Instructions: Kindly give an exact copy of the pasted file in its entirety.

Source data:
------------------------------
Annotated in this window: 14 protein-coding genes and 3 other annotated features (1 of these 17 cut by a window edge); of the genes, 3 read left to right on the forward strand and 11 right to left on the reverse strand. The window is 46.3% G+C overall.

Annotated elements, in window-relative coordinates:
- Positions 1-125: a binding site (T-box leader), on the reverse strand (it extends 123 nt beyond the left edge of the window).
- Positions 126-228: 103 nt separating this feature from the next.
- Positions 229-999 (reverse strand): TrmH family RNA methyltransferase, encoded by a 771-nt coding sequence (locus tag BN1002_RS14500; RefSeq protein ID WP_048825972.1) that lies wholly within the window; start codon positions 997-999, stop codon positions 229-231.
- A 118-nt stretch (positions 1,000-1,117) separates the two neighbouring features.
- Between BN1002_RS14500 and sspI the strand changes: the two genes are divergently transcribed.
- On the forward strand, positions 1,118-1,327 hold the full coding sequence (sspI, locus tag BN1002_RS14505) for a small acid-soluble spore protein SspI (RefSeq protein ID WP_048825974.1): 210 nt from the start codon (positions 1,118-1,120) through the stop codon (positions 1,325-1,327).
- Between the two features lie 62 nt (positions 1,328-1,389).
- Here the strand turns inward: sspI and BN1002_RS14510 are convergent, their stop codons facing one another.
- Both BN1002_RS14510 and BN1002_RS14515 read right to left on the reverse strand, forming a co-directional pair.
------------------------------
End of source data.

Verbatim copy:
Annotated in this window: 14 protein-coding genes and 3 other annotated features (1 of these 17 cut by a window edge); of the genes, 3 read left to right on the forward strand and 11 right to left on the reverse strand. The window is 46.3% G+C overall.

Annotated elements, in window-relative coordinates:
- Positions 1-125: a binding site (T-box leader), on the reverse strand (it extends 123 nt beyond the left edge of the window).
- Positions 126-228: 103 nt separating this feature from the next.
- Positions 229-999 (reverse strand): TrmH family RNA methyltransferase, encoded by a 771-nt coding sequence (locus tag BN1002_RS14500; RefSeq protein ID WP_048825972.1) that lies wholly within the window; start codon positions 997-999, stop codon positions 229-231.
- A 118-nt stretch (positions 1,000-1,117) separates the two neighbouring features.
- Between BN1002_RS14500 and sspI the strand changes: the two genes are divergently transcribed.
- On the forward strand, positions 1,118-1,327 hold the full coding sequence (sspI, locus tag BN1002_RS14505) for a small acid-soluble spore protein SspI (RefSeq protein ID WP_048825974.1): 210 nt from the start codon (positions 1,118-1,120) through the stop codon (positions 1,325-1,327).
- Between the two features lie 62 nt (positions 1,328-1,389).
- Here the strand turns inward: sspI and BN1002_RS14510 are convergent, their stop codons facing one another.
- Both BN1002_RS14510 and BN1002_RS14515 read right to left on the reverse strand, forming a co-directional pair.